2019 Theses Doctoral
Essays on prices and frictions
This dissertation consists of three essays on prices and frictions. The first chapter documents cyclical properties of distributions of labor factor prices, wages, in the United States from 1979 to 2016. The second chapter investigates which theory of nominal wage frictions in the existing literature has consistent implications with empirical regularities documented in the first chapter. The third chapter estimates the impact of e-commerce, a recent technology innovation reducing information frictions and trade costs, on prices and welfare in Japan.
In Chapter 1, I construct distributions of individual workers’ year-over-year changes in nominal hourly wages across time and across US states from two nationally representative household surveys, the Current Population Survey (1979-2017) and the Survey of Income and Program Participation (1984-2013). The novel result is that the share of workers with no wage changes, which accounts for the large spike at zero in nominal wage change distribution, is more countercyclical than the share of workers with wage cuts. A strand of related literature interpreted the empirical finding that US states with larger decreases in employment are also the states with lower average wage increases as a sign of wage flexibility. This paper overturns this interpretation by showing that the states with larger employment declines are also the states with greater increases in the share of workers with a zero wage change, suggesting wage rigidity instead.
In Chapter 2, I ask which type of nominal wage rigidity model in the existing literature can match empirical regularities documented in Chapter 1. This chapter builds heterogeneous agent models with five alternative wage-setting schemes—perfectly flexible, Calvo, long-term contracts, menu costs, and downward nominal wage rigidity. The models feature not only idiosyncratic uncertainty but also aggregate uncertainty. Using a numerical method, I show among alternative wage setting schemes, the model with downward nominal wage rigidity has the most consistent implications with the empirical findings, regarding the shape and cyclicality of wage change distributions.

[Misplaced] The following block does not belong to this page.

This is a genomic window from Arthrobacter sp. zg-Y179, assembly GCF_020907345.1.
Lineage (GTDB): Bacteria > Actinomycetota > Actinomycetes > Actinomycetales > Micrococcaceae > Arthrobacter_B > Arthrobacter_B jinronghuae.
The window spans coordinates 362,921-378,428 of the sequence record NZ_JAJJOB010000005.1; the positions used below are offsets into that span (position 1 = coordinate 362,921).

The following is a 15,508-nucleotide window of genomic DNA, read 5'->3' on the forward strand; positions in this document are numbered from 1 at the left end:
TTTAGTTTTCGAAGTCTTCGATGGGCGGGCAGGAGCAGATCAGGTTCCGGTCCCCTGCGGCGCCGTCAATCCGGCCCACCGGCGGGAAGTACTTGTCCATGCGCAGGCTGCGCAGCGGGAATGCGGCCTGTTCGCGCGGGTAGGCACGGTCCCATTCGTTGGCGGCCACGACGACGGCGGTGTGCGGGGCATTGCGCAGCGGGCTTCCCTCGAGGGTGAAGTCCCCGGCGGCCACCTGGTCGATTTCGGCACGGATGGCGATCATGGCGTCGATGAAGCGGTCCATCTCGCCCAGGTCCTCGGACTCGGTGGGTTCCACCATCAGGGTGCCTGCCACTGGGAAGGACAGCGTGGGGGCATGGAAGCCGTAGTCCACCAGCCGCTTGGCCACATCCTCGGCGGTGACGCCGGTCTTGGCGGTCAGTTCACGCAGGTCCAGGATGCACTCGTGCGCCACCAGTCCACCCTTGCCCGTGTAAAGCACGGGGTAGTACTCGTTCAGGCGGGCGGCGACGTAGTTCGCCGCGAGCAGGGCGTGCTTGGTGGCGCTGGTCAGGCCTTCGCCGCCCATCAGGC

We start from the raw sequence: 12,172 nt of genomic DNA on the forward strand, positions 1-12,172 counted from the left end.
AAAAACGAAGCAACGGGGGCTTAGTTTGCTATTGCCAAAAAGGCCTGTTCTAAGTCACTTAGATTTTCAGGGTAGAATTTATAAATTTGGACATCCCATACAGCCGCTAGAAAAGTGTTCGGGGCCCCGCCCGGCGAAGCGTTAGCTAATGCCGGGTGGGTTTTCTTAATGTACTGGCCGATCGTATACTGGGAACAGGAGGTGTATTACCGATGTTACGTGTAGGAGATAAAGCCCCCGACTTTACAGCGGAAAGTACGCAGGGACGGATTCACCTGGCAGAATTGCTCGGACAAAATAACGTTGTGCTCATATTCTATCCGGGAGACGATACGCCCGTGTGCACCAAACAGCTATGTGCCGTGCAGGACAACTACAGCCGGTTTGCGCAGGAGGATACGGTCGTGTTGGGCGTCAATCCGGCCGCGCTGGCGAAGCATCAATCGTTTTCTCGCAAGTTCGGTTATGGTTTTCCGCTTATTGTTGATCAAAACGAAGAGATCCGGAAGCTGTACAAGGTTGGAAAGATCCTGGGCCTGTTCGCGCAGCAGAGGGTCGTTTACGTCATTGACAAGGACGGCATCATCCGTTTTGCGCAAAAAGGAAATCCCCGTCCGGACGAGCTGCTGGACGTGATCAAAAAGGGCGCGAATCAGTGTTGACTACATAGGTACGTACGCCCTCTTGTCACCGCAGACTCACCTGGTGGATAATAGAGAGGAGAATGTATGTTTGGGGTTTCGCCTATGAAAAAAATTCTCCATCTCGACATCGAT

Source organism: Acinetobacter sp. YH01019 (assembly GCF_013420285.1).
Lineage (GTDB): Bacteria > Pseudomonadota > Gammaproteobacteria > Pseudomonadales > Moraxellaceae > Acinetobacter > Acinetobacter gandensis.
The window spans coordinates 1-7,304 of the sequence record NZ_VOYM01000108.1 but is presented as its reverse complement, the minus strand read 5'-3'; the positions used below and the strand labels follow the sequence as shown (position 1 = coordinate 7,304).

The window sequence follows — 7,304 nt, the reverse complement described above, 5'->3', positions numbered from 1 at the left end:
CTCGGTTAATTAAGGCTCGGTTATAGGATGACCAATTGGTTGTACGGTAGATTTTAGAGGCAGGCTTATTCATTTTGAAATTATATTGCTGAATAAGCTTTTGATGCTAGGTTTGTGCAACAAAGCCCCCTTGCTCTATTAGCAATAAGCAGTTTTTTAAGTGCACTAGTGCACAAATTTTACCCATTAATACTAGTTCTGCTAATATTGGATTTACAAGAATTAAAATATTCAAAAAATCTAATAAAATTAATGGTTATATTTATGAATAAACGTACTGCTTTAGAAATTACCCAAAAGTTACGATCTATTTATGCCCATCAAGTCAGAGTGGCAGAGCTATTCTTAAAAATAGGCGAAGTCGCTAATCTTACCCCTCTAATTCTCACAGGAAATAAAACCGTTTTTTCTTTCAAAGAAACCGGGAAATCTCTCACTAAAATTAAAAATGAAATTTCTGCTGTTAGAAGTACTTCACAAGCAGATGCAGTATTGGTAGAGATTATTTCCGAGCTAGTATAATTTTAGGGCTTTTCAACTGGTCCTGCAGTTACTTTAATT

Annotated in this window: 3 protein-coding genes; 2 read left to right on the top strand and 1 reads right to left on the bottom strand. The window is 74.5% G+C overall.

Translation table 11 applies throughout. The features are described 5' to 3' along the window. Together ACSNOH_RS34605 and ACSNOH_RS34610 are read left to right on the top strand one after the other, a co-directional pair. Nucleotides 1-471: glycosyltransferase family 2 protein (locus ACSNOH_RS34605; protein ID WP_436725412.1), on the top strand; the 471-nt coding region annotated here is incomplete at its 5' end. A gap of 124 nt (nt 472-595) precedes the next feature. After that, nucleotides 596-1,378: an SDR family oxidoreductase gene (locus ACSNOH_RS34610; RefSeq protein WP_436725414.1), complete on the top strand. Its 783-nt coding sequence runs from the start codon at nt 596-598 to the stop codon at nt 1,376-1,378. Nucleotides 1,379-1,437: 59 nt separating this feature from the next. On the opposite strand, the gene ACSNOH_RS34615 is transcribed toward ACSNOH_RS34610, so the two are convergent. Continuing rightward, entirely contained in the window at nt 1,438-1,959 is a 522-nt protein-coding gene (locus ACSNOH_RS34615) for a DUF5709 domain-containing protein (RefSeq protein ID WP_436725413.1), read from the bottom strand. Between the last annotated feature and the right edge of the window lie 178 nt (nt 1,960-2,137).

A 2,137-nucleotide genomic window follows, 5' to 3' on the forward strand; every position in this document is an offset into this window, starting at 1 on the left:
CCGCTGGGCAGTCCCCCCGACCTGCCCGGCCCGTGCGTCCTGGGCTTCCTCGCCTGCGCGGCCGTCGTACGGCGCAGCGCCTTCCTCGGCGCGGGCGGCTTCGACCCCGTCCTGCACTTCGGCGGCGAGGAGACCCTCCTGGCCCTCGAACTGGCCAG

In Chapter 3, joint work with Misaki Matsumura and David Weinstein, we estimate the impact of e-commerce on Japanese prices and welfare. We find that goods sold intensively online have always had lower relative rates of price increase than goods sold mainly in physical stores, but the gap in inflation rates rose after the advent of e-commerce. This happened in part because goods sold offline began experiencing faster rates of price increase. Second, we compute the welfare gains generated by e-commerce by reducing intercity price differentials and by increasing available varieties. While we show the national gains were substantial, we also find that welfare rose much more for residents of high-income cities with highly educated populations and may have fallen for residents of other cities.
- Jo_columbia_0054D_15154.pdf application/pdf 7.97 MB Download File
More About This Work
- Academic Units
- Thesis Advisors
- Schmitt-Grohe, Stephanie
- Ph.D., Columbia University
- Published Here
- April 30, 2019